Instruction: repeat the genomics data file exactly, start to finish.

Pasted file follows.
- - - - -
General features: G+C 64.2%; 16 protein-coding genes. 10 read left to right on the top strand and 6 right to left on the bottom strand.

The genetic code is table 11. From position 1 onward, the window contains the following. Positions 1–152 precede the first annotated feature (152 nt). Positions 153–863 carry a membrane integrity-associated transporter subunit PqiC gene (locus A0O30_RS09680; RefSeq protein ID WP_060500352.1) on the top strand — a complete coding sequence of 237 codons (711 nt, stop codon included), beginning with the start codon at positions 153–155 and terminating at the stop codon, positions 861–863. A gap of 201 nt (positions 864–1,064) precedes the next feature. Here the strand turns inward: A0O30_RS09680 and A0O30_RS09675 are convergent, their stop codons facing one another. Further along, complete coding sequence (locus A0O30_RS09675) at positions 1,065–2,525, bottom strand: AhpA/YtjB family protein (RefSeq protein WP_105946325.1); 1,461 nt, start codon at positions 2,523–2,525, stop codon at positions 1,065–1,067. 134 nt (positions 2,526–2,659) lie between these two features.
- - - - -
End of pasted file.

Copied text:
General features: G+C 64.2%; 16 protein-coding genes. 10 read left to right on the top strand and 6 right to left on the bottom strand.

The genetic code is table 11. From position 1 onward, the window contains the following. Positions 1–152 precede the first annotated feature (152 nt). Positions 153–863 carry a membrane integrity-associated transporter subunit PqiC gene (locus A0O30_RS09680; RefSeq protein ID WP_060500352.1) on the top strand — a complete coding sequence of 237 codons (711 nt, stop codon included), beginning with the start codon at positions 153–155 and terminating at the stop codon, positions 861–863. A gap of 201 nt (positions 864–1,064) precedes the next feature. Here the strand turns inward: A0O30_RS09680 and A0O30_RS09675 are convergent, their stop codons facing one another. Further along, complete coding sequence (locus A0O30_RS09675) at positions 1,065–2,525, bottom strand: AhpA/YtjB family protein (RefSeq protein WP_105946325.1); 1,461 nt, start codon at positions 2,523–2,525, stop codon at positions 1,065–1,067. 134 nt (positions 2,526–2,659) lie between these two features.